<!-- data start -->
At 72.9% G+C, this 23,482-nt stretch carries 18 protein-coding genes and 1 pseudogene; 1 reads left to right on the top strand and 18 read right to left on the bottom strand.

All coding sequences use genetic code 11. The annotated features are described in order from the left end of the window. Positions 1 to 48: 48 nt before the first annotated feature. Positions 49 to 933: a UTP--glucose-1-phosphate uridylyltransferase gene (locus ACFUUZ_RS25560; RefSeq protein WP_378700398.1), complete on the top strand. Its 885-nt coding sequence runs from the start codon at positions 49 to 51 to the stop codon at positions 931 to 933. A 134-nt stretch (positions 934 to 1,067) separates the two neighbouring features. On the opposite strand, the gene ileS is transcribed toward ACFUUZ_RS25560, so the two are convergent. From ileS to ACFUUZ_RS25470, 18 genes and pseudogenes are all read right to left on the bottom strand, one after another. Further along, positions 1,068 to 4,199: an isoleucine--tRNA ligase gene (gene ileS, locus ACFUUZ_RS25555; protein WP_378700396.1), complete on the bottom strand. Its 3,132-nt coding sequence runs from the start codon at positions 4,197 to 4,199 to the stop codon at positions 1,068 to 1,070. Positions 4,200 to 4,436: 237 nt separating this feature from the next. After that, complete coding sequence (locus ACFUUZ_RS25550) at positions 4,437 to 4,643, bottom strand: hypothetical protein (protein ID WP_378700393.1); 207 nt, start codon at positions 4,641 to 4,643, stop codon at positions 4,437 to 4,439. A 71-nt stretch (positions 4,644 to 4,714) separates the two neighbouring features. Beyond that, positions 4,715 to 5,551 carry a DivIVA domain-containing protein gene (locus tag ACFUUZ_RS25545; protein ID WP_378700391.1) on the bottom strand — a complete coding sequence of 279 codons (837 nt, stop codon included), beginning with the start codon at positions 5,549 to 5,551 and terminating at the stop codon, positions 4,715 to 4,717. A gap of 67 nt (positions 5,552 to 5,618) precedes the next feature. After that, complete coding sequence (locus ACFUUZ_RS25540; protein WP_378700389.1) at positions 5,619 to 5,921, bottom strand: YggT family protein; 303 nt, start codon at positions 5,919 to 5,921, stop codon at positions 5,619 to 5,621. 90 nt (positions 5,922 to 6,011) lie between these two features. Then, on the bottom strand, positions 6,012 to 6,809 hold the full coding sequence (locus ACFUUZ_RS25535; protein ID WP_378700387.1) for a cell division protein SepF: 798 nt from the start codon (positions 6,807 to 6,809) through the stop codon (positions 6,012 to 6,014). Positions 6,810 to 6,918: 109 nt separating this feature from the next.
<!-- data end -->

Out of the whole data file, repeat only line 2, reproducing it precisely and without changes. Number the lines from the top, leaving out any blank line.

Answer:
All coding sequences use genetic code 11. The annotated features are described in order from the left end of the window. Positions 1 to 48: 48 nt before the first annotated feature. Positions 49 to 933: a UTP--glucose-1-phosphate uridylyltransferase gene (locus ACFUUZ_RS25560; RefSeq protein WP_378700398.1), complete on the top strand. Its 885-nt coding sequence runs from the start codon at positions 49 to 51 to the stop codon at positions 931 to 933. A 134-nt stretch (positions 934 to 1,067) separates the two neighbouring features. On the opposite strand, the gene ileS is transcribed toward ACFUUZ_RS25560, so the two are convergent. From ileS to ACFUUZ_RS25470, 18 genes and pseudogenes are all read right to left on the bottom strand, one after another. Further along, positions 1,068 to 4,199: an isoleucine--tRNA ligase gene (gene ileS, locus ACFUUZ_RS25555; protein WP_378700396.1), complete on the bottom strand. Its 3,132-nt coding sequence runs from the start codon at positions 4,197 to 4,199 to the stop codon at positions 1,068 to 1,070. Positions 4,200 to 4,436: 237 nt separating this feature from the next. After that, complete coding sequence (locus ACFUUZ_RS25550) at positions 4,437 to 4,643, bottom strand: hypothetical protein (protein ID WP_378700393.1); 207 nt, start codon at positions 4,641 to 4,643, stop codon at positions 4,437 to 4,439. A 71-nt stretch (positions 4,644 to 4,714) separates the two neighbouring features. Beyond that, positions 4,715 to 5,551 carry a DivIVA domain-containing protein gene (locus tag ACFUUZ_RS25545; protein ID WP_378700391.1) on the bottom strand — a complete coding sequence of 279 codons (837 nt, stop codon included), beginning with the start codon at positions 5,549 to 5,551 and terminating at the stop codon, positions 4,715 to 4,717. A gap of 67 nt (positions 5,552 to 5,618) precedes the next feature. After that, complete coding sequence (locus ACFUUZ_RS25540; protein WP_378700389.1) at positions 5,619 to 5,921, bottom strand: YggT family protein; 303 nt, start codon at positions 5,919 to 5,921, stop codon at positions 5,619 to 5,621. 90 nt (positions 5,922 to 6,011) lie between these two features. Then, on the bottom strand, positions 6,012 to 6,809 hold the full coding sequence (locus ACFUUZ_RS25535; protein ID WP_378700387.1) for a cell division protein SepF: 798 nt from the start codon (positions 6,807 to 6,809) through the stop codon (positions 6,012 to 6,014). Positions 6,810 to 6,918: 109 nt separating this feature from the next.